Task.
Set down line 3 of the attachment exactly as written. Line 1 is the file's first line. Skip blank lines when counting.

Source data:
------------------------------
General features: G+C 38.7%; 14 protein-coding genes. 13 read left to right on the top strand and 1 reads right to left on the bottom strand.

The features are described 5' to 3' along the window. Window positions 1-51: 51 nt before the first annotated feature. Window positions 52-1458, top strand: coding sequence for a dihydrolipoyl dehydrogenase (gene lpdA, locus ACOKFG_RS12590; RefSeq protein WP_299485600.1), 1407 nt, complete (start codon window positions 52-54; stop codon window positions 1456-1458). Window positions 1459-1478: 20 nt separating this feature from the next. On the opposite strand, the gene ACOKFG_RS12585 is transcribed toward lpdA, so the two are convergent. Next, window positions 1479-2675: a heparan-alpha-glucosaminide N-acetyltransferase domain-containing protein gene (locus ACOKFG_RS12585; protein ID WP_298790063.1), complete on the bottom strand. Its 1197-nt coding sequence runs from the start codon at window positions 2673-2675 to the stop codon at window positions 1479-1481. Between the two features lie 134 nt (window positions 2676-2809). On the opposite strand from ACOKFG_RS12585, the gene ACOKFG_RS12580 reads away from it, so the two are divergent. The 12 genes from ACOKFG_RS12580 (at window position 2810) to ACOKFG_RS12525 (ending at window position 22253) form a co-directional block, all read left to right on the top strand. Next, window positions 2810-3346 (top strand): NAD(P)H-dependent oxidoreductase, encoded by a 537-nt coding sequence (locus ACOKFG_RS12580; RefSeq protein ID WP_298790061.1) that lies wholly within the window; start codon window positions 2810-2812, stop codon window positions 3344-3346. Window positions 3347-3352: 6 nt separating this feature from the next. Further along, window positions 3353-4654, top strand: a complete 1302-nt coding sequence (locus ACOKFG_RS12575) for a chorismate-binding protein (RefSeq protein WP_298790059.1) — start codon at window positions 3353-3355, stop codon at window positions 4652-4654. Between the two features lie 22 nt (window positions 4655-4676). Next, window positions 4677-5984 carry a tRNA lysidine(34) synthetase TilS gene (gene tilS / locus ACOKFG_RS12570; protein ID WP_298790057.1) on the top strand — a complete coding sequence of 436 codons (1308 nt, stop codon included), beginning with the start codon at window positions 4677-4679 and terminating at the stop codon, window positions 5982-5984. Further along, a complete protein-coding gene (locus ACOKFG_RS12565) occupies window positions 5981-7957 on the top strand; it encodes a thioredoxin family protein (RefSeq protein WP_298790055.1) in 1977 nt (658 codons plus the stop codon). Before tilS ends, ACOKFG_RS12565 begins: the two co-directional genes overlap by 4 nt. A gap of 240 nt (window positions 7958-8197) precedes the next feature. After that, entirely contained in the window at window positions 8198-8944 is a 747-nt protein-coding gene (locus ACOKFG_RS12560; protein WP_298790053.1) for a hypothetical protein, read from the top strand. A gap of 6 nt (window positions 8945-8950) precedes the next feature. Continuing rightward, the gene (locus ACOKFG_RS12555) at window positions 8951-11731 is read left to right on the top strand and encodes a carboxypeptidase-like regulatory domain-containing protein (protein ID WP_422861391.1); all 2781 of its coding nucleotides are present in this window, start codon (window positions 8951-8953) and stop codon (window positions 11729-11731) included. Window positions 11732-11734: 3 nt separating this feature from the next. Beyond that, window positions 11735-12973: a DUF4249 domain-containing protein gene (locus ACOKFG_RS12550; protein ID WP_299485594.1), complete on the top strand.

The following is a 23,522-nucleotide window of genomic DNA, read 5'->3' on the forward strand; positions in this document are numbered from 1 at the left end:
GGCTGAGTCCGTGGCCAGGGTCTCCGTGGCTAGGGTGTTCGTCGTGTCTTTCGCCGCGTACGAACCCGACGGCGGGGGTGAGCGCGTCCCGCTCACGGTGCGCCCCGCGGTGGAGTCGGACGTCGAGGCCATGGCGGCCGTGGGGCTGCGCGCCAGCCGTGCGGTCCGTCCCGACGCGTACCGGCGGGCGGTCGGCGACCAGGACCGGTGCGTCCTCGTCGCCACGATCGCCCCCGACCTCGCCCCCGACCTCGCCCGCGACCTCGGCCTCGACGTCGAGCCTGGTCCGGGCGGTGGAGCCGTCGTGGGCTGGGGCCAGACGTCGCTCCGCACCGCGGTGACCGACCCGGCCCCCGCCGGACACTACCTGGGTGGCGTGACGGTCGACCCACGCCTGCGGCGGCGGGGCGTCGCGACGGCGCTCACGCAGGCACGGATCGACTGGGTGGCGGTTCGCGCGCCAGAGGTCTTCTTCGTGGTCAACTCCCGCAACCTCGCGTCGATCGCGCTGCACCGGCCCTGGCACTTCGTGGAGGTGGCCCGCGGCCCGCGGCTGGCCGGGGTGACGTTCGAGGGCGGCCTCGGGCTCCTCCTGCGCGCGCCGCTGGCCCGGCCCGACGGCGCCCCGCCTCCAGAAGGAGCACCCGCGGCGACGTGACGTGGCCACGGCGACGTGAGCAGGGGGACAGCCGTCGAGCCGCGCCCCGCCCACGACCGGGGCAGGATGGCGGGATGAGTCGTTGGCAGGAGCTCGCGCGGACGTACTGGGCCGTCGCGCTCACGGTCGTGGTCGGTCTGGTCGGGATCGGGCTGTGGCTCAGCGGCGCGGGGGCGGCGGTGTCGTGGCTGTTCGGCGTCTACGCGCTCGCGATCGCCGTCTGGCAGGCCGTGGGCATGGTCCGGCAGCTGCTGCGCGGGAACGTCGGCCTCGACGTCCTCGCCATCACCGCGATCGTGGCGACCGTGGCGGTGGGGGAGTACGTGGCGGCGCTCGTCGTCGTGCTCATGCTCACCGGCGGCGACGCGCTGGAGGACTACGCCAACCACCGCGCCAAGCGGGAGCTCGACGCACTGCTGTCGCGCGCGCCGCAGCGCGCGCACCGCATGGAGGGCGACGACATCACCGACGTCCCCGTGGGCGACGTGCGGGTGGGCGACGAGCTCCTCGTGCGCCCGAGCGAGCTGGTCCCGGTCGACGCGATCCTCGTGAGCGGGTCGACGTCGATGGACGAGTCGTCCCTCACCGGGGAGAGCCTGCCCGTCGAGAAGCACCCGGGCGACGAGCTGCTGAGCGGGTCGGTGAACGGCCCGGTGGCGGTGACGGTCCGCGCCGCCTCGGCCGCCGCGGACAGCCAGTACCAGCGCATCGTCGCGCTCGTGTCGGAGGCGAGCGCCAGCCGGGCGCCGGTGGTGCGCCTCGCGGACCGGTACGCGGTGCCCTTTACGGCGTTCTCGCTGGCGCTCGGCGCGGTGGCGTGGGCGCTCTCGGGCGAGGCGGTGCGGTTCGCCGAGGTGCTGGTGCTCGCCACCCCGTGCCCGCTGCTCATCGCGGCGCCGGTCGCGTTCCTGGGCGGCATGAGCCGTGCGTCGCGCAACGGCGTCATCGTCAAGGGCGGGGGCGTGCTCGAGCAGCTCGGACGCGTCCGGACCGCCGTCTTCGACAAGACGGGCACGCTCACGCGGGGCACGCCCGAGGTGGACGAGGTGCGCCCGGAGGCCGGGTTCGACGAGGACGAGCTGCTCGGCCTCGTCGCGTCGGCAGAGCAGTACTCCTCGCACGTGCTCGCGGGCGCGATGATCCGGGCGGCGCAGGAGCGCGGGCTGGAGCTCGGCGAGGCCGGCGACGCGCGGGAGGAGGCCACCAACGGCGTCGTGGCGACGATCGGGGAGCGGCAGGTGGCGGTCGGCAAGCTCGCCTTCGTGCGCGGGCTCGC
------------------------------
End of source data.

The following is a 23,522-nucleotide window of genomic DNA, read 5'->3' on the forward strand; positions in this document are numbered from 1 at the left end: